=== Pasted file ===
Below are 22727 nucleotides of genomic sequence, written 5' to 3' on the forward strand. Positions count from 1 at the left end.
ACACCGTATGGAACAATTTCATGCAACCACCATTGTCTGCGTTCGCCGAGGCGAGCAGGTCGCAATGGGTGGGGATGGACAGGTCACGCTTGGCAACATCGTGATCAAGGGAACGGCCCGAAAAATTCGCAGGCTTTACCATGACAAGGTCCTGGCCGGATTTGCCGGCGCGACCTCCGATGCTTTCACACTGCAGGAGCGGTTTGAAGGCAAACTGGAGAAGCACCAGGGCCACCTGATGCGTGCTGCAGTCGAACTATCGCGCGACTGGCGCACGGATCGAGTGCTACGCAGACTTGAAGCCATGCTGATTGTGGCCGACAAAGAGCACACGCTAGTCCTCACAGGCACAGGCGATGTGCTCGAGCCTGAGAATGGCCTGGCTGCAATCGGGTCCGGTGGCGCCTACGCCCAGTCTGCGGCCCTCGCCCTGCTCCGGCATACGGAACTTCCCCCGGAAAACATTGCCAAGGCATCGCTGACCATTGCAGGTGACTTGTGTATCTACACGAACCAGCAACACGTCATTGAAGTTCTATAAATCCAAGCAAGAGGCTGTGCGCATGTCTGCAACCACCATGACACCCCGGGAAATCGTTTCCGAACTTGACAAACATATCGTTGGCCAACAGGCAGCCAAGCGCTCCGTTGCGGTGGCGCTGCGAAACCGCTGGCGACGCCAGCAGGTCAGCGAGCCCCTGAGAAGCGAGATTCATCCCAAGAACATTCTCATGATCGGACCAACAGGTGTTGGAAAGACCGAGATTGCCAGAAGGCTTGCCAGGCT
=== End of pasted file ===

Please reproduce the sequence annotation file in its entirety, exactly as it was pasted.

Below are 22727 nucleotides of genomic sequence, written 5' to 3' on the forward strand. Positions count from 1 at the left end.
ACACCGTATGGAACAATTTCATGCAACCACCATTGTCTGCGTTCGCCGAGGCGAGCAGGTCGCAATGGGTGGGGATGGACAGGTCACGCTTGGCAACATCGTGATCAAGGGAACGGCCCGAAAAATTCGCAGGCTTTACCATGACAAGGTCCTGGCCGGATTTGCCGGCGCGACCTCCGATGCTTTCACACTGCAGGAGCGGTTTGAAGGCAAACTGGAGAAGCACCAGGGCCACCTGATGCGTGCTGCAGTCGAACTATCGCGCGACTGGCGCACGGATCGAGTGCTACGCAGACTTGAAGCCATGCTGATTGTGGCCGACAAAGAGCACACGCTAGTCCTCACAGGCACAGGCGATGTGCTCGAGCCTGAGAATGGCCTGGCTGCAATCGGGTCCGGTGGCGCCTACGCCCAGTCTGCGGCCCTCGCCCTGCTCCGGCATACGGAACTTCCCCCGGAAAACATTGCCAAGGCATCGCTGACCATTGCAGGTGACTTGTGTATCTACACGAACCAGCAACACGTCATTGAAGTTCTATAAATCCAAGCAAGAGGCTGTGCGCATGTCTGCAACCACCATGACACCCCGGGAAATCGTTTCCGAACTTGACAAACATATCGTTGGCCAACAGGCAGCCAAGCGCTCCGTTGCGGTGGCGCTGCGAAACCGCTGGCGACGCCAGCAGGTCAGCGAGCCCCTGAGAAGCGAGATTCATCCCAAGAACATTCTCATGATCGGACCAACAGGTGTTGGAAAGACCGAGATTGCCAGAAGGCTTGCCAGGCT